Identifying and Resolving Dysfunctional Cognitions

The maxim “our thoughts determine our lives” is central to our self-understanding as well as our ability to understand the choices we make each day. Thoughts are the interpretive tool through which we understand ourselves, others, and the circumstances of daily life. When these thoughts are good and wholesome, we are able to make critical decisions in the workplace, assist family members, and order our life according to the values by which we have consciously chosen to live. However, when these cognitions are harmful, our perceptions of self, others, and our environment become distorted which … [Read more...]

Think not that I am come to destroy the law, or the prophets: I am not come to destroy, but to fulfil

For the Church Fathers, the relationship between the Gospel of Christ and the Law of Moses could be likened to the distinction between the work of a trainer or a pedagogue on the one hand and the work of someone who initiates someone into a mystery or a mystagogue on the other. The first directs the body to do this or that. The second illumines the mind to see clearly what was formerly hidden. Thus, Saint Basil the Great would say that “as the law forbids evil deeds, the Gospel does so with well hidden passions” (Initium Morialum, PG 31.761). If we were to put it in contemporary language, we … [Read more...]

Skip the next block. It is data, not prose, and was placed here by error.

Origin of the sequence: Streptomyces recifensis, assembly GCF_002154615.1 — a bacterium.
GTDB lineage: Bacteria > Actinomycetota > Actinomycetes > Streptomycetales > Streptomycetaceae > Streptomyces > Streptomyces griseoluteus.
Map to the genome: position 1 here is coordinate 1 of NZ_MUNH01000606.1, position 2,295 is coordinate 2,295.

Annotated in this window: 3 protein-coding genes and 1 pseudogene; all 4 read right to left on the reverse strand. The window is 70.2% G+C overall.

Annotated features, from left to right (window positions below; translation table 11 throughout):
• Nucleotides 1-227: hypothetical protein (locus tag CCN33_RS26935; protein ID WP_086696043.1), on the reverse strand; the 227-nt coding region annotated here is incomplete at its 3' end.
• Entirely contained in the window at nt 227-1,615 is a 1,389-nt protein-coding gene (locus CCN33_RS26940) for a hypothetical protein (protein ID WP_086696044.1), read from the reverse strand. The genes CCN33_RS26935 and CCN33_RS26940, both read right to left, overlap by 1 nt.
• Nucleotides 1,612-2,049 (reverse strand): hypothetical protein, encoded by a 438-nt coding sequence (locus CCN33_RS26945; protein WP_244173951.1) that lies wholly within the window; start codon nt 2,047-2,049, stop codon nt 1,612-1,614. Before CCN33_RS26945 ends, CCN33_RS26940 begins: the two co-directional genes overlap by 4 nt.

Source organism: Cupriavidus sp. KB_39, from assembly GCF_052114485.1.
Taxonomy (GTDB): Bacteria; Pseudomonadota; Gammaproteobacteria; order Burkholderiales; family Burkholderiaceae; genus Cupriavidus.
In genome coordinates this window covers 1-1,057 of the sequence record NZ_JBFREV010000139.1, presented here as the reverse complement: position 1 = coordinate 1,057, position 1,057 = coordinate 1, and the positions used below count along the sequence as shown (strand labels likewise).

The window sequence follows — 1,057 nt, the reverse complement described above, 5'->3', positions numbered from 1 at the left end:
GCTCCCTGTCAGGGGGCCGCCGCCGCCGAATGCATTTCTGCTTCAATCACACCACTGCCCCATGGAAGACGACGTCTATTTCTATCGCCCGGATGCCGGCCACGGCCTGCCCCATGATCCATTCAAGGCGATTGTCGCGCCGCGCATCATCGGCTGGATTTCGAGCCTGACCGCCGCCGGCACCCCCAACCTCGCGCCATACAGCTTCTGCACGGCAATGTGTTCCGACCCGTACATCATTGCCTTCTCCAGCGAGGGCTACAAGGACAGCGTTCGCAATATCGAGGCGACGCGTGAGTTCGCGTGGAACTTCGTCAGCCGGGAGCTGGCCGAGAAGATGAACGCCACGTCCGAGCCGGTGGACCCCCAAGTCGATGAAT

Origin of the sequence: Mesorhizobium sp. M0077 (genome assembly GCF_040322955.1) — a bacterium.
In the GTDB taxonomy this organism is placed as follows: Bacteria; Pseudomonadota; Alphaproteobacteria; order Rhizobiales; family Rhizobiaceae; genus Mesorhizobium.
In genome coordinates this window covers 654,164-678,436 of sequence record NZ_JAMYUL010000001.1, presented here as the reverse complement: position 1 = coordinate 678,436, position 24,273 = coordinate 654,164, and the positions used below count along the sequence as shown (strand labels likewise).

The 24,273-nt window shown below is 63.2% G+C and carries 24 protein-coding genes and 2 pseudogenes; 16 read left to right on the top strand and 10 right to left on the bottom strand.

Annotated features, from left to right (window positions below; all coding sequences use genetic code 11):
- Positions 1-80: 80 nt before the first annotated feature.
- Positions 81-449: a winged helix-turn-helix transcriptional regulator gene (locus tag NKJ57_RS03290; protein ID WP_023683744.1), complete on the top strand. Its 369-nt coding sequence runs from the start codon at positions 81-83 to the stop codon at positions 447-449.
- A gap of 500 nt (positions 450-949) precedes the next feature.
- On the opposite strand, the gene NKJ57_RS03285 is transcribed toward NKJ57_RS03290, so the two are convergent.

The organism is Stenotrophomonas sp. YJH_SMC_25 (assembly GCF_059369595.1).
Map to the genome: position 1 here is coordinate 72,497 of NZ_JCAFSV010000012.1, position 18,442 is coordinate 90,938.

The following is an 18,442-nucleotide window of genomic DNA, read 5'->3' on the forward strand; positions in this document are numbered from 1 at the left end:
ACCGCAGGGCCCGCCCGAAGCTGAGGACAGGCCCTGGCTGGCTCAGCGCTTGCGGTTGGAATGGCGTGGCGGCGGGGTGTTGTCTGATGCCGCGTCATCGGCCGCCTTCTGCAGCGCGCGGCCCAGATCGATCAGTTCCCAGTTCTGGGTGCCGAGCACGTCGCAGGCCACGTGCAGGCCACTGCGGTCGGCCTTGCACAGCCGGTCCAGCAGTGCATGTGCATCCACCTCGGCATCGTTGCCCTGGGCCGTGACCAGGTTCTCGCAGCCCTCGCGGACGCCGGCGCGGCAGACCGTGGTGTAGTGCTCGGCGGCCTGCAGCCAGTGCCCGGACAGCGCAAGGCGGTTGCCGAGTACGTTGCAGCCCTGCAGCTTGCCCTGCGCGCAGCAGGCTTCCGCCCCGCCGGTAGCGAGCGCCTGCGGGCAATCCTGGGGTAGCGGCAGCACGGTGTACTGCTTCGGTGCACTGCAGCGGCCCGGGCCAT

The Power of Activity After a Sleepless Night

In the proverbs of Solomon, it is written, “as the door turneth upon his hinges, so doth the slothful upon his bed” (24:16). Those with insomnia, however, are not necessarily slothful. And in fact, many of those struggling with this nightly affliction will get out of their beds and do something profitable when they can’t sleep, rather than turning like a door on its hinges, thus demonstrating not sloth, but vigor and vigilance while others sleep. And yet after a sleep-deprived night, when we feel tired and find ourselves nodding off, doesn’t it make sense to go to take it easy and not over … [Read more...]